Zucchini and Other Summer Squash

Summer squash and zucchini should be washed under running water and scrubbed using a soft-bristled or silicone brush, says Baker. The brush should only be used for produce to avoid cross-contamination. The scrubbing action will help loosen dirt on the surface of vegetables, making it easier for the water to wash away the dirt.

Pumpkins and Winter Squash

Although we don't eat the rind of winter squash like pumpkin and butternut squash, washing the exterior surface is still necessary. As Baker explains, if pathogens are present on the rind and you cut into the squash, the pathogens can spread to the edible portion via the knife, cutting board, or your hands. To wash winter squash, rinse it under running water and gently scrub the skin with a tough bristled brush. Again, make sure this brush is only used for cleaning produce.

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Root Vegetables

Root vegetables—such as carrots, potatoes, and radishes—should be washed under cool running water while being scrubbed, shares Baker. You can do this with a produce brush, which will help remove pathogens and dirt. Continue washing the vegetables until all visible soil is removed, then prepare as needed.


The trick to washing mushrooms is to do it just before you need them. If you were to rinse the fungi and return them to the fridge, they'll quickly turn into a slimy mess. To properly wash mushrooms, cut off the stems, dunk the caps in a bowl of water, and move them around to dislodge grit and dirt. Drain the water and pat them dry with a clean towel, then use as needed.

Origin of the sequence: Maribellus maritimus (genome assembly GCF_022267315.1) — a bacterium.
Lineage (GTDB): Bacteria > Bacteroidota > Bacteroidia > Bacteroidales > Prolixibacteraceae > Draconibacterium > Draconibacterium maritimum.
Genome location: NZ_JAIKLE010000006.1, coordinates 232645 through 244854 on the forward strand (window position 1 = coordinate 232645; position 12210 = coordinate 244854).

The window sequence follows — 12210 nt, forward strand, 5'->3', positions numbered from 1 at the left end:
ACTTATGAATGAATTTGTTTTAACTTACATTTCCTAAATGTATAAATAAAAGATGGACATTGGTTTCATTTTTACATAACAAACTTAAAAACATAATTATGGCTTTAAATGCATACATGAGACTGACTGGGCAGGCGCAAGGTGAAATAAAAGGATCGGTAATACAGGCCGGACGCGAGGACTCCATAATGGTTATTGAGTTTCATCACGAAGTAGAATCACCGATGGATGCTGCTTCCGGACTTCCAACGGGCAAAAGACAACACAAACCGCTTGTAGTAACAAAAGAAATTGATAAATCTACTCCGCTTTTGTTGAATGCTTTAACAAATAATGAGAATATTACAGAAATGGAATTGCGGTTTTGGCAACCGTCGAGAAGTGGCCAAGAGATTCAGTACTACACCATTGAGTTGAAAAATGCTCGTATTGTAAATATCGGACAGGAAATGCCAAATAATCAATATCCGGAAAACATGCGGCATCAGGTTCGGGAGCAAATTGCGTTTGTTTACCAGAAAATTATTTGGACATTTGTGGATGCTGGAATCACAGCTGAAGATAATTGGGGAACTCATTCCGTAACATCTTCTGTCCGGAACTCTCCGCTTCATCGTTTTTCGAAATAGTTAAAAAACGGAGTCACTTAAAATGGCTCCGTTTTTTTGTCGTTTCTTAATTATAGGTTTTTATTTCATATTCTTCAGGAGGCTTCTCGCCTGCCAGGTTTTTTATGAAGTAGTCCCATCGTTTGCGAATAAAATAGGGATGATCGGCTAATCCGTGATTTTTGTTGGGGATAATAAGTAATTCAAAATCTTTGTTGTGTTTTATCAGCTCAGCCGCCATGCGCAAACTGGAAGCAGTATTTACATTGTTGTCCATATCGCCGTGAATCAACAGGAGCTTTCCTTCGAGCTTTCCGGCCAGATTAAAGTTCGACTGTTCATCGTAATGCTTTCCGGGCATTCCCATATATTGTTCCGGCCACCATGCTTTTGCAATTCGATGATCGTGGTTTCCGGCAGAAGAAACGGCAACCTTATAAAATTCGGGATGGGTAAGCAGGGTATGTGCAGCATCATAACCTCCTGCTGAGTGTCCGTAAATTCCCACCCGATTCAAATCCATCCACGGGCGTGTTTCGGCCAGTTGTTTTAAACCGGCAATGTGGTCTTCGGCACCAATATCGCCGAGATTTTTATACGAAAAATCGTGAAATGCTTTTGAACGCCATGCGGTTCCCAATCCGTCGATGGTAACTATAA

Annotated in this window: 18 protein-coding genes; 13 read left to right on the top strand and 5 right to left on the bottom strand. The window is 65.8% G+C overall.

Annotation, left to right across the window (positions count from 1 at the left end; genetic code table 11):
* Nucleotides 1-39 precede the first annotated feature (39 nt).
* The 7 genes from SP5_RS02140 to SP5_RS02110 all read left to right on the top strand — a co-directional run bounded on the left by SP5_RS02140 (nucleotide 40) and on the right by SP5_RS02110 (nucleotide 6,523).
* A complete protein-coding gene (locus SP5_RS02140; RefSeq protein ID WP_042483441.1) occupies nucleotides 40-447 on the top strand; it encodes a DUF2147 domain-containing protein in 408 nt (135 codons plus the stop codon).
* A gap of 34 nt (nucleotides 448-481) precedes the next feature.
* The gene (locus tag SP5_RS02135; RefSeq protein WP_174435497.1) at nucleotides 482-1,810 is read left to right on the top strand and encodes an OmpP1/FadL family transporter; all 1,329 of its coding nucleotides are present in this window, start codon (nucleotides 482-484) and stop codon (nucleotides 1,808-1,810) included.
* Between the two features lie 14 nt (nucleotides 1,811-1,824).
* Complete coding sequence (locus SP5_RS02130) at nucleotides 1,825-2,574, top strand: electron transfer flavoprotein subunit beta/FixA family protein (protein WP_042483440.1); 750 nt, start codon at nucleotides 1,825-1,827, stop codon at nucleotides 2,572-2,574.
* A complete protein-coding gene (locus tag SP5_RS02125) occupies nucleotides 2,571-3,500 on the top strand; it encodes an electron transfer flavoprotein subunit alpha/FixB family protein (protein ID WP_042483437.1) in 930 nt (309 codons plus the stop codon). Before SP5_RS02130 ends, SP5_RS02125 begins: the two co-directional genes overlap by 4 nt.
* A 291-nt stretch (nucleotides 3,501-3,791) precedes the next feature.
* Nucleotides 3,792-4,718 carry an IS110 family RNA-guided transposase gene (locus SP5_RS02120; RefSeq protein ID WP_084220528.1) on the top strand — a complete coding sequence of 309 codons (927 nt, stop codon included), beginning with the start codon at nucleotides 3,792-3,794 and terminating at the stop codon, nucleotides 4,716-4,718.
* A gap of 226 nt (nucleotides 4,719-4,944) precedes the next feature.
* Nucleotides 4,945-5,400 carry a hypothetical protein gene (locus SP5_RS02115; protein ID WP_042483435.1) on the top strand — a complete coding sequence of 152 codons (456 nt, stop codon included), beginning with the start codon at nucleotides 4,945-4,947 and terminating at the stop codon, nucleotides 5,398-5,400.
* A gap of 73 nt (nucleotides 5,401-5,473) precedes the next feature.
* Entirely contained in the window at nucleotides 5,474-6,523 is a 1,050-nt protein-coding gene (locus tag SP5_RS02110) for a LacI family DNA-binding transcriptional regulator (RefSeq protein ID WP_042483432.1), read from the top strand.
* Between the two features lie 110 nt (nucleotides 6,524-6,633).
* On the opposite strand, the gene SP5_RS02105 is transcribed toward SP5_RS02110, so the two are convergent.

Beans and Peas

"Beans, peas, and other small vegetables can be washed in a colander," says Baker. "Using a colander allows the cool running water to wash over [the vegetables] without soaking them in the wash water." To ensure all surfaces are thoroughly washed, gently stir the beans or peas while the water is passing through, adds Baker.

Onions and Garlic

Onions and garlic may have protective skins, but they should still be washed before cutting, says Baker. Again, this is a preventative measure against any illness-causing pathogens that may be on the outer surface. "If they're not washed off, the pathogens can be transferred to the inner portions of the garlic or onion while being cut [or handled]," explains Baker. You can also use a produce-only brush soft bristle brush to remove any dirt, if needed.

garden tomatoes and greens on wooden table

Fruits Eaten as Vegetables

When washing tomatoes, eggplants, and other fruits that are treated as vegetables, start by removing the stickers. Otherwise, once wet, the stickers will strongly adhere to the vegetables' delicate flesh, says Roszkowski. Always wash them under cool running water before cutting, she adds. If you wash these items after cutting, they will absorb water, which will negatively affect the flavor and texture. "A [clean] damp cloth can also be used to remove any grit or dust," adds Roszkowski.

Store-Bought vs. Homegrown Produce

Store-Bought Produce

Compared to store-bought produce, items from the farmers' market and home gardens have traveled less distance, so they typically carry more grit, says Roszkowski. Thus, it's especially important to give local produce a good rinse before cutting into it, plus another rinse right after, depending on the vegetable. Items such as tubers may also require extra scrubbing to remove any caked dirt, while local lettuce tends to be more delicate, so it's best to avoid submerging in cold water for too long, says Roszkowski.

Supermarket Produce

As for produce from supermarkets? These items are usually commercially washed for aesthetic reasons, says Roszkowski. This means it's less likely to contain dirt and debris, though they may still have pathogens on the surface. With that in mind, it's a good idea to wash store-bought vegetables before using.

Triple-Washed Greens

Some packaged produce, particularly leafy greens, might be prewashed. This is typically indicated by labels such as "ready-to-eat" or "triple-washed." According to the Centers for Disease Control, in general, prewashed greens don't need to be washed at home, though there's no harm in rinsing again using the instructions above.